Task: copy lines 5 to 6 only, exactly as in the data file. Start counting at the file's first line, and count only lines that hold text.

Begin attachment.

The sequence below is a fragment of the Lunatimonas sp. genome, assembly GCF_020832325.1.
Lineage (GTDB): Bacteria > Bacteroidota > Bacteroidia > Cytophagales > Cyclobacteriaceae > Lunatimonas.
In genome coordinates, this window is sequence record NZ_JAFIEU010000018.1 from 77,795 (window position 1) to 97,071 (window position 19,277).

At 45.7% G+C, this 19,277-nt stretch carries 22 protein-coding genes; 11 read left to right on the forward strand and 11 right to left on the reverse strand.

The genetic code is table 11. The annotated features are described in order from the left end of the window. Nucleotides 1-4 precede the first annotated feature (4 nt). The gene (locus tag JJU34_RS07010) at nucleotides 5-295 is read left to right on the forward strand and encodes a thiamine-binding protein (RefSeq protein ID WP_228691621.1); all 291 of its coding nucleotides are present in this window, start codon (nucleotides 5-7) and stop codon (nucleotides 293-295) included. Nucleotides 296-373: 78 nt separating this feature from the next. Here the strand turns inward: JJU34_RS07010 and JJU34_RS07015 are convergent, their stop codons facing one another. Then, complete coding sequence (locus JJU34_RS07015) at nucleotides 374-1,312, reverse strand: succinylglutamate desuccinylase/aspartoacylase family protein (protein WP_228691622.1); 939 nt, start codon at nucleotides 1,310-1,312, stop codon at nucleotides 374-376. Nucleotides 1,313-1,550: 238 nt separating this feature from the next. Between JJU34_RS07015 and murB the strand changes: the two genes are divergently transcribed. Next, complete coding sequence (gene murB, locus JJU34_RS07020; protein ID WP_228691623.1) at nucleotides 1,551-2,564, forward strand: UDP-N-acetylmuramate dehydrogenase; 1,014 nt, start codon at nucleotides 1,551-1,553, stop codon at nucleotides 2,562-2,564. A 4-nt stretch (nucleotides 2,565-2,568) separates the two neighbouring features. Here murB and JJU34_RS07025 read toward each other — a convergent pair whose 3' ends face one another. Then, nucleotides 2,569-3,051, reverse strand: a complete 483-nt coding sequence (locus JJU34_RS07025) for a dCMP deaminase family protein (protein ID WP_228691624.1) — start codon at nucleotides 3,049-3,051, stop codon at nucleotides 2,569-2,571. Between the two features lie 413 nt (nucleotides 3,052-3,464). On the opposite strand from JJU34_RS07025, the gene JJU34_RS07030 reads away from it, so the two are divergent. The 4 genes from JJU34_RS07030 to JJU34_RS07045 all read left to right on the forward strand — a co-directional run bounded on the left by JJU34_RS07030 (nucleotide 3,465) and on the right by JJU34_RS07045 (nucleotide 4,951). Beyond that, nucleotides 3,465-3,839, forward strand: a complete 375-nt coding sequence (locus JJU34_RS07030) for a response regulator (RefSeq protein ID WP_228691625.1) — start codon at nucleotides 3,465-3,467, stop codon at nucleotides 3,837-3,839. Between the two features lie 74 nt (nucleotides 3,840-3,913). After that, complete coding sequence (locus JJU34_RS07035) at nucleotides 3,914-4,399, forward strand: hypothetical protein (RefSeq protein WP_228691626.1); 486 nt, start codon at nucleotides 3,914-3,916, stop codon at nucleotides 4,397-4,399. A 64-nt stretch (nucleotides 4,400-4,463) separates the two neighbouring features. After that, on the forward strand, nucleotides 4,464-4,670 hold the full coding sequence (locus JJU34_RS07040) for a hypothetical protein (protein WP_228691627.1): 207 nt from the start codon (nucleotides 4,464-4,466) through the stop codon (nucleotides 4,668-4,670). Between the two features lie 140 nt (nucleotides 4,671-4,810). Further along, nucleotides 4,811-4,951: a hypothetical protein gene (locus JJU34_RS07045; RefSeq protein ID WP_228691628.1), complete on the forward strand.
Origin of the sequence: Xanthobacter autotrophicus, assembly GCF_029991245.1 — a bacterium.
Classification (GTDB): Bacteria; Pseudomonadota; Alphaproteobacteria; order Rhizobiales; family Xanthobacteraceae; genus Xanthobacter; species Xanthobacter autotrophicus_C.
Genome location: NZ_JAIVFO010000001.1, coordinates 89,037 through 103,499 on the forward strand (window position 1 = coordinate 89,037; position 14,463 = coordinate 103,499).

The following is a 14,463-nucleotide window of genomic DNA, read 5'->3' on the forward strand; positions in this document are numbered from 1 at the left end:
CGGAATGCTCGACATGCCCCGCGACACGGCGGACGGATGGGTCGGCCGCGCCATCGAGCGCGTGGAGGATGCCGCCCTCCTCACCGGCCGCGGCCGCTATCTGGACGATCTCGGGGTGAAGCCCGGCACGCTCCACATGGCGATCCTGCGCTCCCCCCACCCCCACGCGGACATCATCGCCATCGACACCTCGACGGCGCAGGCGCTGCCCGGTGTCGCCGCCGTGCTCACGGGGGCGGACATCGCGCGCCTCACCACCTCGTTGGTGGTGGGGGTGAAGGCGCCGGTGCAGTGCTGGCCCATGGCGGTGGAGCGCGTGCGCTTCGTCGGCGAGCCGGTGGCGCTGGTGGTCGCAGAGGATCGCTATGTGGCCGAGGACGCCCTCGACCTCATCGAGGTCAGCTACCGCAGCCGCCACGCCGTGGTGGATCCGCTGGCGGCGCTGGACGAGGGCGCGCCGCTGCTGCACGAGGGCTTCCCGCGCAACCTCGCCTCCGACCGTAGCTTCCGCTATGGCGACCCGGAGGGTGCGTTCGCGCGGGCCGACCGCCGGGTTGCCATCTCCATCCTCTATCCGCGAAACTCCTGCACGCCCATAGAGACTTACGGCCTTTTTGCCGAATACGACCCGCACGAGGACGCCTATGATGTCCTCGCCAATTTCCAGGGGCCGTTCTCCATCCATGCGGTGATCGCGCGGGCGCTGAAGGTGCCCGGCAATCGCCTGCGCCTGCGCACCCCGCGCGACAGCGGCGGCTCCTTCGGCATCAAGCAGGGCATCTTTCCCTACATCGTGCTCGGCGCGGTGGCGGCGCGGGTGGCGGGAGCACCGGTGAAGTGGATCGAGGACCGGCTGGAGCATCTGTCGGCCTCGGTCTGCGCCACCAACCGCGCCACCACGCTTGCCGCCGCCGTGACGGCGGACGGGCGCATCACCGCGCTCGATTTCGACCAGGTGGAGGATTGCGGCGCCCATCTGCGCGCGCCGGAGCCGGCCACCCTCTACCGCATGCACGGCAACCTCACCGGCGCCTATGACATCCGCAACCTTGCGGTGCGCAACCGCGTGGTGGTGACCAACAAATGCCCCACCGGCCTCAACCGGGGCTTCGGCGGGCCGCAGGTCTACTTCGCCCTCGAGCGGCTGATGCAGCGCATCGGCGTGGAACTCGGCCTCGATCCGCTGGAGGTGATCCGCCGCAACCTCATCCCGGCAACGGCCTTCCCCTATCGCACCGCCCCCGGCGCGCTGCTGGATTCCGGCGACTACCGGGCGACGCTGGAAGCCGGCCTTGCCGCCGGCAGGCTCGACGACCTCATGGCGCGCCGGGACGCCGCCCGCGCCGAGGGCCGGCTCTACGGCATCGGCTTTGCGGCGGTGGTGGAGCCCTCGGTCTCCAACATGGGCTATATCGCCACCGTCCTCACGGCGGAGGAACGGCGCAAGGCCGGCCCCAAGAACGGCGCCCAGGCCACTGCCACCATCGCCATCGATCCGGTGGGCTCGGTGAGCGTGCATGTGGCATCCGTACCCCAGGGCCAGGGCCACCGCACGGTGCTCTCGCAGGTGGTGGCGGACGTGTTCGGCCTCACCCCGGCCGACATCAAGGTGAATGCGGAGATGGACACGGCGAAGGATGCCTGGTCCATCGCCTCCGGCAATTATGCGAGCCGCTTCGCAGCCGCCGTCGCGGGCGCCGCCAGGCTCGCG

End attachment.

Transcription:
The genetic code is table 11. The annotated features are described in order from the left end of the window. Nucleotides 1-4 precede the first annotated feature (4 nt). The gene (locus tag JJU34_RS07010) at nucleotides 5-295 is read left to right on the forward strand and encodes a thiamine-binding protein (RefSeq protein ID WP_228691621.1); all 291 of its coding nucleotides are present in this window, start codon (nucleotides 5-7) and stop codon (nucleotides 293-295) included. Nucleotides 296-373: 78 nt separating this feature from the next. Here the strand turns inward: JJU34_RS07010 and JJU34_RS07015 are convergent, their stop codons facing one another. Then, complete coding sequence (locus JJU34_RS07015) at nucleotides 374-1,312, reverse strand: succinylglutamate desuccinylase/aspartoacylase family protein (protein WP_228691622.1); 939 nt, start codon at nucleotides 1,310-1,312, stop codon at nucleotides 374-376. Nucleotides 1,313-1,550: 238 nt separating this feature from the next. Between JJU34_RS07015 and murB the strand changes: the two genes are divergently transcribed. Next, complete coding sequence (gene murB, locus JJU34_RS07020; protein ID WP_228691623.1) at nucleotides 1,551-2,564, forward strand: UDP-N-acetylmuramate dehydrogenase; 1,014 nt, start codon at nucleotides 1,551-1,553, stop codon at nucleotides 2,562-2,564. A 4-nt stretch (nucleotides 2,565-2,568) separates the two neighbouring features. Here murB and JJU34_RS07025 read toward each other — a convergent pair whose 3' ends face one another. Then, nucleotides 2,569-3,051, reverse strand: a complete 483-nt coding sequence (locus JJU34_RS07025) for a dCMP deaminase family protein (protein ID WP_228691624.1) — start codon at nucleotides 3,049-3,051, stop codon at nucleotides 2,569-2,571. Between the two features lie 413 nt (nucleotides 3,052-3,464). On the opposite strand from JJU34_RS07025, the gene JJU34_RS07030 reads away from it, so the two are divergent. The 4 genes from JJU34_RS07030 to JJU34_RS07045 all read left to right on the forward strand — a co-directional run bounded on the left by JJU34_RS07030 (nucleotide 3,465) and on the right by JJU34_RS07045 (nucleotide 4,951). Beyond that, nucleotides 3,465-3,839, forward strand: a complete 375-nt coding sequence (locus JJU34_RS07030) for a response regulator (RefSeq protein ID WP_228691625.1) — start codon at nucleotides 3,465-3,467, stop codon at nucleotides 3,837-3,839. Between the two features lie 74 nt (nucleotides 3,840-3,913). After that, complete coding sequence (locus JJU34_RS07035) at nucleotides 3,914-4,399, forward strand: hypothetical protein (RefSeq protein WP_228691626.1); 486 nt, start codon at nucleotides 3,914-3,916, stop codon at nucleotides 4,397-4,399. A 64-nt stretch (nucleotides 4,400-4,463) separates the two neighbouring features. After that, on the forward strand, nucleotides 4,464-4,670 hold the full coding sequence (locus JJU34_RS07040) for a hypothetical protein (protein WP_228691627.1): 207 nt from the start codon (nucleotides 4,464-4,466) through the stop codon (nucleotides 4,668-4,670). Between the two features lie 140 nt (nucleotides 4,671-4,810). Further along, nucleotides 4,811-4,951: a hypothetical protein gene (locus JJU34_RS07045; RefSeq protein ID WP_228691628.1), complete on the forward strand.
Origin of the sequence: Xanthobacter autotrophicus, assembly GCF_029991245.1 — a bacterium.